# Fujimura's problem

Let $\overline{c}^\mu_n$ the largest subset of the triangular grid

$\Delta_n := \{ (a,b,c) \in {\Bbb Z}_+^3: a+b+c=n \}$

which contains no equilateral triangles $(a+r,b,c), (a,b+r,c), (a,b,c+r)$ with $r \gt 0$; call such sets triangle-free. (It is an interesting variant to also allow negative r, thus allowing "upside-down" triangles, but this does not seem to be as closely connected to DHJ(3).) Fujimura's problem is to compute $\overline{c}^\mu_n$. This quantity is relevant to a certain hyper-optimistic conjecture.

 n 0 1 2 3 4 5 $\overline{c}^\mu_n$ 1 2 4 6 9 12

## n=0

$\overline{c}^\mu_0 = 1$:

This is clear.

## n=1

$\overline{c}^\mu_1 = 2$:

This is clear.

## n=2

$\overline{c}^\mu_2 = 4$:

This is clear (e.g. remove (0,2,0) and (1,0,1) from $\Delta_2$).

## n=3

$\overline{c}^\mu_3 \geq 6$:

For the lower bound, delete (0,3,0), (0,2,1), (2,1,0), (1,0,2) from $\Delta_3$.

For the upper bound: observe that with only three removals each of these (non-overlapping) triangles must have one removal:

• set A: (0,3,0) (0,2,1) (1,2,0)
• set B: (0,1,2) (0,0,3) (1,0,2)
• set C: (2,1,0) (2,0,1) (3,0,0)

Consider choices from set A:

• (0,3,0) leaves triangle (0,2,1) (1,2,0) (1,1,1)
• (0,2,1) forces a second removal at (2,1,0) [otherwise there is triangle at (1,2,0) (1,1,1) (2,1,0)] but then none of the choices for third removal work
• (1,2,0) is symmetrical with (0,2,1)

## n=4

$\overline{c}^\mu_4=9$:

The set of all $(a,b,c)$ in $\Delta_4$ with exactly one of a,b,c =0, has 9 elements and is triangle-free. (Note that it does contain the equilateral triangle (2,2,0),(2,0,2),(0,2,2), so would not qualify for the generalised version of Fujimura's problem in which $r$ is allowed to be negative.)

Let $S\subset \Delta_4$ be a set without equilateral triangles. If $(0,0,4)\in S$, there can only be one of $(0,x,4-x)$ and $(x,0,4-x)$ in S for $x=1,2,3,4$. Thus there can only be 5 elements in S with $a=0$ or $b=0$. The set of elements with $a,b\gt0$ is isomorphic to $\Delta_2$, so S can at most have 4 elements in this set. So $|S|\leq 4+5=9$. Similar if S contain (0,4,0) or (4,0,0). So if $|S|\gt9$ S doesn’t contain any of these. Also, S can’t contain all of $(0,1,3), (0,3,1), (2,1,1)$. Similar for $(3,0,1), (1,0,3),(1,2,1)$ and $(1,3,0), (3,1,0), (1,1,2)$. So now we have found 6 elements not in S, but $|\Delta_4|=15$, so $S\leq 15-6=9$.

## n=5

$\overline{c}^\mu_5=12$:

The set of all (a,b,c) in $\Delta_5$ with exactly one of a,b,c=0 has 12 elements and doesn’t contain any equilateral triangles.

Let $S\subset \Delta_5$ be a set without equilateral triangles. If $(0,0,5)\in S$, there can only be one of (0,x,5-x) and (x,0,5-x) in S for x=1,2,3,4,5. Thus there can only be 6 elements in S with a=0 or b=0. The set of element with a,b>0 is isomorphic to $\Delta_3$, so S can at most have 6 elements in this set. So $|S|\leq 6+6=12$. Similar if S contain (0,5,0) or (5,0,0). So if |S| >12 S doesn’t contain any of these. S can only contain 2 point in each of the following equilateral triangles:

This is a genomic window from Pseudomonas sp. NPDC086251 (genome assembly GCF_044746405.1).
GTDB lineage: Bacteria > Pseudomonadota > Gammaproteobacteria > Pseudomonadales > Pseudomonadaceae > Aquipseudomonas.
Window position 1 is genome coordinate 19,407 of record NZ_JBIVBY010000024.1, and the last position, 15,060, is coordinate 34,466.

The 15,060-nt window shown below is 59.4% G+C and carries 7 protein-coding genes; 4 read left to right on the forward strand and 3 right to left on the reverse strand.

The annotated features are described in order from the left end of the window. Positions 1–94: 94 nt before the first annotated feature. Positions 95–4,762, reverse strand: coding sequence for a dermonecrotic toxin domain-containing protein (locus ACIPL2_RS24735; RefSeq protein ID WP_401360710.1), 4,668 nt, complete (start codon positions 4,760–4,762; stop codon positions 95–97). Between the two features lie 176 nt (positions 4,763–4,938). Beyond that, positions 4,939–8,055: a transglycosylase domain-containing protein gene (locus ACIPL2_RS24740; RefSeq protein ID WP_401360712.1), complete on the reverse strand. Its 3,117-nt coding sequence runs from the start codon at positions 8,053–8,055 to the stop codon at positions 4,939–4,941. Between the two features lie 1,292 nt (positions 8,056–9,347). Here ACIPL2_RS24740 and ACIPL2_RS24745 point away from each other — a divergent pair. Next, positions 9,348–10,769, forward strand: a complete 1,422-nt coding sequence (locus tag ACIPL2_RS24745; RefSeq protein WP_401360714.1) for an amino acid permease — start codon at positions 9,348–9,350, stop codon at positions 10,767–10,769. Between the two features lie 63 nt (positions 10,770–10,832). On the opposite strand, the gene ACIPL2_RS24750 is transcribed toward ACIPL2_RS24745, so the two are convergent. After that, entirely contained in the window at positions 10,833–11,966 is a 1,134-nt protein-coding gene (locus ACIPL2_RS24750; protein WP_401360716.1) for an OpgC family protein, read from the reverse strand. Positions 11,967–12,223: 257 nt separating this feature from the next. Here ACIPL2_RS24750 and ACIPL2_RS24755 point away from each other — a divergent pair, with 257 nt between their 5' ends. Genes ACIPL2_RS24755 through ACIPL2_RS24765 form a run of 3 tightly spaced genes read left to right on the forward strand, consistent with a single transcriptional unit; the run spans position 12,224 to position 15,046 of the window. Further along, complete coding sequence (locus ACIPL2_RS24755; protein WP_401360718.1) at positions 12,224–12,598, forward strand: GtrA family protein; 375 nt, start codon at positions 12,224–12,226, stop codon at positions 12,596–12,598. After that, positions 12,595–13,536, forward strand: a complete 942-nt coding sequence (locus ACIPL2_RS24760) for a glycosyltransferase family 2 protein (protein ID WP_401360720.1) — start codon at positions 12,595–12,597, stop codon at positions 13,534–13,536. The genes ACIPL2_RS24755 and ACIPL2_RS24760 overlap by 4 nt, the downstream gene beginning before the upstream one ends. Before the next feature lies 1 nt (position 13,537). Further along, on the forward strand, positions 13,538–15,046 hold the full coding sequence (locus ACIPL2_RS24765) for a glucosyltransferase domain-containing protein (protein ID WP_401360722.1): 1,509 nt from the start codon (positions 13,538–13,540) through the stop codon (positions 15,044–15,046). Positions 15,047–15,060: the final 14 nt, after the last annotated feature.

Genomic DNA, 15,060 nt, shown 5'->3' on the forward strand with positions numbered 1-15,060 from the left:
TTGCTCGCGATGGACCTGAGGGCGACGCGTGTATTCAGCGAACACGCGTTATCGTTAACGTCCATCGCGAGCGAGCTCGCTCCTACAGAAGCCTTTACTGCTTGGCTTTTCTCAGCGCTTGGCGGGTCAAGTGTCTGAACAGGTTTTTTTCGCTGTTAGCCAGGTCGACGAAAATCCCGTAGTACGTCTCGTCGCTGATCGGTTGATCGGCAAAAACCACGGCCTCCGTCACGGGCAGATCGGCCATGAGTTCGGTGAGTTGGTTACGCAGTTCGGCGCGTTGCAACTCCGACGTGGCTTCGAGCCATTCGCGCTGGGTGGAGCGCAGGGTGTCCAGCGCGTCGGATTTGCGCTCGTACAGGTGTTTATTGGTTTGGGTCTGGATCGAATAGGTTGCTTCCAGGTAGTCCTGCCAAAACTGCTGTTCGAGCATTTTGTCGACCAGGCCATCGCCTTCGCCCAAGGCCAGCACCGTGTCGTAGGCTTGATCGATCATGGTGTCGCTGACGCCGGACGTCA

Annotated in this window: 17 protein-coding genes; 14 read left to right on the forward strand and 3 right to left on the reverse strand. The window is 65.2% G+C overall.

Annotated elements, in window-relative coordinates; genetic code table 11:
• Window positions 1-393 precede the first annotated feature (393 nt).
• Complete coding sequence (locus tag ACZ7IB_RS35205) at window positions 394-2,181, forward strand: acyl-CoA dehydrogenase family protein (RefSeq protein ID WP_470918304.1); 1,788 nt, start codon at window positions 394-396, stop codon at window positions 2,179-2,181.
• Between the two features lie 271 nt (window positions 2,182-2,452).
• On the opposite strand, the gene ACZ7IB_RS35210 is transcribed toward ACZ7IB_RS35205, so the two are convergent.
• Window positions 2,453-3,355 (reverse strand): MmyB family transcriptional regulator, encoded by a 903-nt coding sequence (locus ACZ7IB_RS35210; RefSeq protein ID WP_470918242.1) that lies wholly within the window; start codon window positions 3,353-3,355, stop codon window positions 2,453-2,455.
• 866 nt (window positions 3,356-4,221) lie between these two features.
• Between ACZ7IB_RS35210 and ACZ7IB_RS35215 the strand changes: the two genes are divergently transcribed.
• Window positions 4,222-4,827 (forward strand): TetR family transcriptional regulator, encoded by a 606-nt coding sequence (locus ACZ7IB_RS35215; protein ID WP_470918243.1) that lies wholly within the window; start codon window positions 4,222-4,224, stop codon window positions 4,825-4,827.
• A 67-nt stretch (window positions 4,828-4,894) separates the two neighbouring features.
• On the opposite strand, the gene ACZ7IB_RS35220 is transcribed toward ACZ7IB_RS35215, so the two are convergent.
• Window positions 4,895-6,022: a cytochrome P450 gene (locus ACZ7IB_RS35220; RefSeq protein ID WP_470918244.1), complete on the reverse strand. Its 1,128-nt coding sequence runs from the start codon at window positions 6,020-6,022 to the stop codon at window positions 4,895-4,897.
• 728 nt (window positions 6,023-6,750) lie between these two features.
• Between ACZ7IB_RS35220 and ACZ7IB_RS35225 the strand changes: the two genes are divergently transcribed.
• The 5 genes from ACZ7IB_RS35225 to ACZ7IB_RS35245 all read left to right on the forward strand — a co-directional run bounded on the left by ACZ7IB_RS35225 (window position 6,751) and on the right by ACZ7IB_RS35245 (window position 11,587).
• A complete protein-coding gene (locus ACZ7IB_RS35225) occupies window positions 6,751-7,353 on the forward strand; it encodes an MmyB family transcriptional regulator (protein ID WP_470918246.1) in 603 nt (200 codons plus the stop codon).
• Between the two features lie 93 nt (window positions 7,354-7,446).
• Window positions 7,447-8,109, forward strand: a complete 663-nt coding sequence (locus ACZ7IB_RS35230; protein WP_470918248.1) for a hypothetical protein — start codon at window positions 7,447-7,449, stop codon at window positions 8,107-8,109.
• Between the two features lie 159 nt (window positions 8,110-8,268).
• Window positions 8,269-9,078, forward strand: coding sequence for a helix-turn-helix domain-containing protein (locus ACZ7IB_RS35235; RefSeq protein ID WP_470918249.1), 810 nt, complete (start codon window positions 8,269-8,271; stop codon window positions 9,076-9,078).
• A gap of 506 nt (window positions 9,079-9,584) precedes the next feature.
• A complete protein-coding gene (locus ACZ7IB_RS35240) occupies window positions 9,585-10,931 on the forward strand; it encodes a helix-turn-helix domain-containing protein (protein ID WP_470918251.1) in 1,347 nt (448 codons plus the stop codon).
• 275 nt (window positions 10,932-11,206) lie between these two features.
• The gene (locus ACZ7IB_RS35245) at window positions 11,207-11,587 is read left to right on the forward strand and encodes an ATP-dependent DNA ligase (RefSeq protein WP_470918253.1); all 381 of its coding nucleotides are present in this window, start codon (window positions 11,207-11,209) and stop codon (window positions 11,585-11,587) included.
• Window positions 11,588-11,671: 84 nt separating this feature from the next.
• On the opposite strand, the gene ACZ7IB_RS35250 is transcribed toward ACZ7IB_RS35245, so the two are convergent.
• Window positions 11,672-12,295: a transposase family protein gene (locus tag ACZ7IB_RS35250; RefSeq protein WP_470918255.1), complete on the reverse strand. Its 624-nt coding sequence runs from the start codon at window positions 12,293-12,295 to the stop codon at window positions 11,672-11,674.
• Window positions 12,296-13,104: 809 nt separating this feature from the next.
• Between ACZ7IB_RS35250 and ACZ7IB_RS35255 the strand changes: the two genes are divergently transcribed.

(3,1,1),(0,4,1),(0,1,4)

(4,1,0),(1,4,0),(1,1,3)

(4,0,1),(1,3,1),(1,0,4)

(1,2,2),(0,3,2),(0,2,3)

(3,2,0),(2,3,0),(2,2,1)

(3,0,2),(2,1,2),(2,0,3)

So now we have found 9 elements not in S, but $|\Delta_5|=21$, so $S\leq 21-9=12$.

## General n

A lower bound for $\overline{c}^\mu_n$ is 2n for $n \geq 1$, by removing (n,0,0), the triangle (n-2,1,1) (0,n-1,1) (0,1,n-1), and all points on the edges of and inside the same triangle. In a similar spirit, we have the lower bound

$\overline{c}^\mu_{n+1} \geq \overline{c}^\mu_n + 2$

for $n \geq 1$, because we can take an example for $\overline{c}^\mu_n$ (which cannot be all of $\Delta_n$) and add two points on the bottom row, chosen so that the triangle they form has third vertex outside of the original example.

An asymptotically superior lower bound for $\overline{c}^\mu_n$ is 3(n-1), made of all points in $\Delta_n$ with exactly one coordinate equal to zero.

A trivial upper bound is

$\overline{c}^\mu_{n+1} \leq \overline{c}^\mu_n + n+2$

since deleting the bottom row of a equilateral-triangle-free-set gives another equilateral-triangle-free-set. We also have the asymptotically superior bound

$\overline{c}^\mu_{n+2} \leq \overline{c}^\mu_n + \frac{3n+2}{2}$

which comes from deleting two bottom rows of a triangle-free set and counting how many vertices are possible in those rows.

Another upper bound comes from counting the triangles. There are $\binom{n+2}{3}$ triangles, and each point belongs to n of them. So you must remove at least (n+2)(n+1)/6 points to remove all triangles, leaving (n+2)(n+1)/3 points as an upper bound for $\overline{c}^\mu_n$.

## Asymptotics

The corners theorem tells us that $\overline{c}^\mu_n = o(n^2)$ as $n \to \infty$.

By looking at those triples (a,b,c) with a+2b inside a Behrend set, one can obtain the lower bound $\overline{c}^\mu_n \geq n^2 \exp(-O(\sqrt{\log n}))$.